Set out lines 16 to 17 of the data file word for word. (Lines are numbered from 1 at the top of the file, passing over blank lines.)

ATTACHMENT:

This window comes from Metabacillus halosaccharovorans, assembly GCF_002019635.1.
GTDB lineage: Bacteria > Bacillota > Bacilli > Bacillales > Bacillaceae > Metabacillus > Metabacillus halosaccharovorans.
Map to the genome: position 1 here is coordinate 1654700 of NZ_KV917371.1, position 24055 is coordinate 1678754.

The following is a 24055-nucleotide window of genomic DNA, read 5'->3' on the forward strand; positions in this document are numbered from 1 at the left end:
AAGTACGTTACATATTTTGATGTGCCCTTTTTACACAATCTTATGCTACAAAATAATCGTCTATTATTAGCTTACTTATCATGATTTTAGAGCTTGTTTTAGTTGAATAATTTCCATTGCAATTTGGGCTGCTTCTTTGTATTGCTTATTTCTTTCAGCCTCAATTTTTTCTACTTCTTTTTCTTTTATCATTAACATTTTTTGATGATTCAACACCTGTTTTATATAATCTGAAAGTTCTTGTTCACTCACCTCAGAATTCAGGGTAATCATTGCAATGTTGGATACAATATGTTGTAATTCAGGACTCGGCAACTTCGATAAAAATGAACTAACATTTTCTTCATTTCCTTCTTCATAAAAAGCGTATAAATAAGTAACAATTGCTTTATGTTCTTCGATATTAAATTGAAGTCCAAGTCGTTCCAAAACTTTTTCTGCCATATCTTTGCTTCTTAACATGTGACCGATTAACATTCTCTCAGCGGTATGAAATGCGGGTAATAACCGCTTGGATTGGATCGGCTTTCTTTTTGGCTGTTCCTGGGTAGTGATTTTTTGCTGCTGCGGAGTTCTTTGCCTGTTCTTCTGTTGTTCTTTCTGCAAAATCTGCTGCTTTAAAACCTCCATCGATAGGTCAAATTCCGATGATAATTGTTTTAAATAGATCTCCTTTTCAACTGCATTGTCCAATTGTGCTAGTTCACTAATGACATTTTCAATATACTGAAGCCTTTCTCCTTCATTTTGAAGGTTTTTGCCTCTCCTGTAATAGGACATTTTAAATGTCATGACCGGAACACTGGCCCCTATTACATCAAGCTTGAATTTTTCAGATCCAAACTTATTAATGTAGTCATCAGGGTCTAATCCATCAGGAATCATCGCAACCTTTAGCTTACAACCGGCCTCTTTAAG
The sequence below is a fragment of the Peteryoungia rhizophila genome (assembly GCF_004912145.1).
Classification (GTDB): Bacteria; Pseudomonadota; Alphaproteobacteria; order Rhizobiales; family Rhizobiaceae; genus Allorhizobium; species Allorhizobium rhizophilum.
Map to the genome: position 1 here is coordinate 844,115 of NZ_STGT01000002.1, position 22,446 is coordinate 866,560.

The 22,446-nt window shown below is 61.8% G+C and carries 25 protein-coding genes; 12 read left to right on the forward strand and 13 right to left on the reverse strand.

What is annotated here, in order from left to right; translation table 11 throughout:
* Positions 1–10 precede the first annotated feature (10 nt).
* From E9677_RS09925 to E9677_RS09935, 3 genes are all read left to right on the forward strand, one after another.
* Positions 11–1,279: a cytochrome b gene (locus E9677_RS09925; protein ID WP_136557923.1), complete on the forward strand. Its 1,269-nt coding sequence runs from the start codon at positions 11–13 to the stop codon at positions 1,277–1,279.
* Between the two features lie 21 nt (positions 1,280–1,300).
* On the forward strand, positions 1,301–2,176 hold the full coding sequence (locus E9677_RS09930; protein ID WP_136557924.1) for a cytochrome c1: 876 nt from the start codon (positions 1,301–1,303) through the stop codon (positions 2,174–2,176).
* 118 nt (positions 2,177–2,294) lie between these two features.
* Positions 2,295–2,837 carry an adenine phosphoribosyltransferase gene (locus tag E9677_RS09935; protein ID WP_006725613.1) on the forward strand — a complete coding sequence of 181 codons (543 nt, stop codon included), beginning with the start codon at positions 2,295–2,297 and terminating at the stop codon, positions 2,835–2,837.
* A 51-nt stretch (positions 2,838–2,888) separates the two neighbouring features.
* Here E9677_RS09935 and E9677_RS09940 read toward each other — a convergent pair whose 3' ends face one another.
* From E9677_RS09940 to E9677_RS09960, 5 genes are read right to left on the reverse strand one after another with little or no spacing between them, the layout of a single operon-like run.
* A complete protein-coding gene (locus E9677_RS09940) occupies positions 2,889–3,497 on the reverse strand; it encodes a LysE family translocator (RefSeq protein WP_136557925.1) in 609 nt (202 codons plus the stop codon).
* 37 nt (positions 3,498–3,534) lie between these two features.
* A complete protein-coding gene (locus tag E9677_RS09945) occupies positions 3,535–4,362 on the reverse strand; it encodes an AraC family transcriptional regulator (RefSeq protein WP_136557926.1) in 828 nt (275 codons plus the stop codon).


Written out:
* 118 nt (positions 2,177–2,294) lie between these two features.
* Positions 2,295–2,837 carry an adenine phosphoribosyltransferase gene (locus tag E9677_RS09935; protein ID WP_006725613.1) on the forward strand — a complete coding sequence of 181 codons (543 nt, stop codon included), beginning with the start codon at positions 2,295–2,297 and terminating at the stop codon, positions 2,835–2,837.